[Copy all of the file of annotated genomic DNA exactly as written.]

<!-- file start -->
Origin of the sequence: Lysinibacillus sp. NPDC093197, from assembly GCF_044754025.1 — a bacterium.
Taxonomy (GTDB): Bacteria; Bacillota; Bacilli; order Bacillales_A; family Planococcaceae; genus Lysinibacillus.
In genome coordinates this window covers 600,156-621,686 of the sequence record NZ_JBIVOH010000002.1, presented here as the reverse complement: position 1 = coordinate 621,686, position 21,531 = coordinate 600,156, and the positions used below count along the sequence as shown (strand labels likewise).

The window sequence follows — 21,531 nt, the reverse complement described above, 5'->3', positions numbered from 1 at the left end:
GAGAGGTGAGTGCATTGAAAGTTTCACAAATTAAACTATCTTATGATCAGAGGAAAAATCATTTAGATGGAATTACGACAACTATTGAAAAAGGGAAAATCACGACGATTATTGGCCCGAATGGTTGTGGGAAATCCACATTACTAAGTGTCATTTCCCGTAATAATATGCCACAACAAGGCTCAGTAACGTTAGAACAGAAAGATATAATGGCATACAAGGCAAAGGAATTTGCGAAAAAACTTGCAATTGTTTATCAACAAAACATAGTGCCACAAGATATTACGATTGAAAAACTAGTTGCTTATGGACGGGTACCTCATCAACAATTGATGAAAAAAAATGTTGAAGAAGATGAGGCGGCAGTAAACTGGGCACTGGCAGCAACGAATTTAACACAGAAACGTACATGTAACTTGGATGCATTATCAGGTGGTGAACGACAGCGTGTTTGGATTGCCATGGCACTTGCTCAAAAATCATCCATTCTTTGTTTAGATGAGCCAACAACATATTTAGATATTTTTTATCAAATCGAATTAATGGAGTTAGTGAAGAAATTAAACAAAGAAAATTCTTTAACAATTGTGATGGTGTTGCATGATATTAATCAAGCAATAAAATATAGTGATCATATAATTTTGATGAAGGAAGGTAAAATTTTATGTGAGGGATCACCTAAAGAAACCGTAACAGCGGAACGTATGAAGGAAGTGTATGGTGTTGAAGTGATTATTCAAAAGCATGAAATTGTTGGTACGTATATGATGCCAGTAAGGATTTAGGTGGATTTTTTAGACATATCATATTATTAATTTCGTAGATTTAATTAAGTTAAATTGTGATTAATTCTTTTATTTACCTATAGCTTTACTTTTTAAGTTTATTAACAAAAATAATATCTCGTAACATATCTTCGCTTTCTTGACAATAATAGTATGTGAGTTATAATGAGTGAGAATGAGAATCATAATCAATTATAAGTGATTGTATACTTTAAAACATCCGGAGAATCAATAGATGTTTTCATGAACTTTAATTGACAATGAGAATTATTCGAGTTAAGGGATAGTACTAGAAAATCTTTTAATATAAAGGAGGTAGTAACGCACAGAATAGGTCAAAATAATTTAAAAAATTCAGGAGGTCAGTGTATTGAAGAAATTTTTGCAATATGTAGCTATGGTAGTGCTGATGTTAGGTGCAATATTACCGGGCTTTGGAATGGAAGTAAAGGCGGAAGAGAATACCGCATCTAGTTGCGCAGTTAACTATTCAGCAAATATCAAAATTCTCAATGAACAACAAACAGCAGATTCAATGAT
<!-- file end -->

Origin of the sequence: Lysinibacillus sp. NPDC093197, from assembly GCF_044754025.1 — a bacterium.
Taxonomy (GTDB): Bacteria; Bacillota; Bacilli; order Bacillales_A; family Planococcaceae; genus Lysinibacillus.
In genome coordinates this window covers 600,156-621,686 of the sequence record NZ_JBIVOH010000002.1, presented here as the reverse complement: position 1 = coordinate 621,686, position 21,531 = coordinate 600,156, and the positions used below count along the sequence as shown (strand labels likewise).

The window sequence follows — 21,531 nt, the reverse complement described above, 5'->3', positions numbered from 1 at the left end:
GAGAGGTGAGTGCATTGAAAGTTTCACAAATTAAACTATCTTATGATCAGAGGAAAAATCATTTAGATGGAATTACGACAACTATTGAAAAAGGGAAAATCACGACGATTATTGGCCCGAATGGTTGTGGGAAATCCACATTACTAAGTGTCATTTCCCGTAATAATATGCCACAACAAGGCTCAGTAACGTTAGAACAGAAAGATATAATGGCATACAAGGCAAAGGAATTTGCGAAAAAACTTGCAATTGTTTATCAACAAAACATAGTGCCACAAGATATTACGATTGAAAAACTAGTTGCTTATGGACGGGTACCTCATCAACAATTGATGAAAAAAAATGTTGAAGAAGATGAGGCGGCAGTAAACTGGGCACTGGCAGCAACGAATTTAACACAGAAACGTACATGTAACTTGGATGCATTATCAGGTGGTGAACGACAGCGTGTTTGGATTGCCATGGCACTTGCTCAAAAATCATCCATTCTTTGTTTAGATGAGCCAACAACATATTTAGATATTTTTTATCAAATCGAATTAATGGAGTTAGTGAAGAAATTAAACAAAGAAAATTCTTTAACAATTGTGATGGTGTTGCATGATATTAATCAAGCAATAAAATATAGTGATCATATAATTTTGATGAAGGAAGGTAAAATTTTATGTGAGGGATCACCTAAAGAAACCGTAACAGCGGAACGTATGAAGGAAGTGTATGGTGTTGAAGTGATTATTCAAAAGCATGAAATTGTTGGTACGTATATGATGCCAGTAAGGATTTAGGTGGATTTTTTAGACATATCATATTATTAATTTCGTAGATTTAATTAAGTTAAATTGTGATTAATTCTTTTATTTACCTATAGCTTTACTTTTTAAGTTTATTAACAAAAATAATATCTCGTAACATATCTTCGCTTTCTTGACAATAATAGTATGTGAGTTATAATGAGTGAGAATGAGAATCATAATCAATTATAAGTGATTGTATACTTTAAAACATCCGGAGAATCAATAGATGTTTTCATGAACTTTAATTGACAATGAGAATTATTCGAGTTAAGGGATAGTACTAGAAAATCTTTTAATATAAAGGAGGTAGTAACGCACAGAATAGGTCAAAATAATTTAAAAAATTCAGGAGGTCAGTGTATTGAAGAAATTTTTGCAATATGTAGCTATGGTAGTGCTGATGTTAGGTGCAATATTACCGGGCTTTGGAATGGAAGTAAAGGCGGAAGAGAATACCGCATCTAGTTGCGCAGTTAACTATTCAGCAAATATCAAAATTCTCAATGAACAACAAACAGCAGATTCAATGAT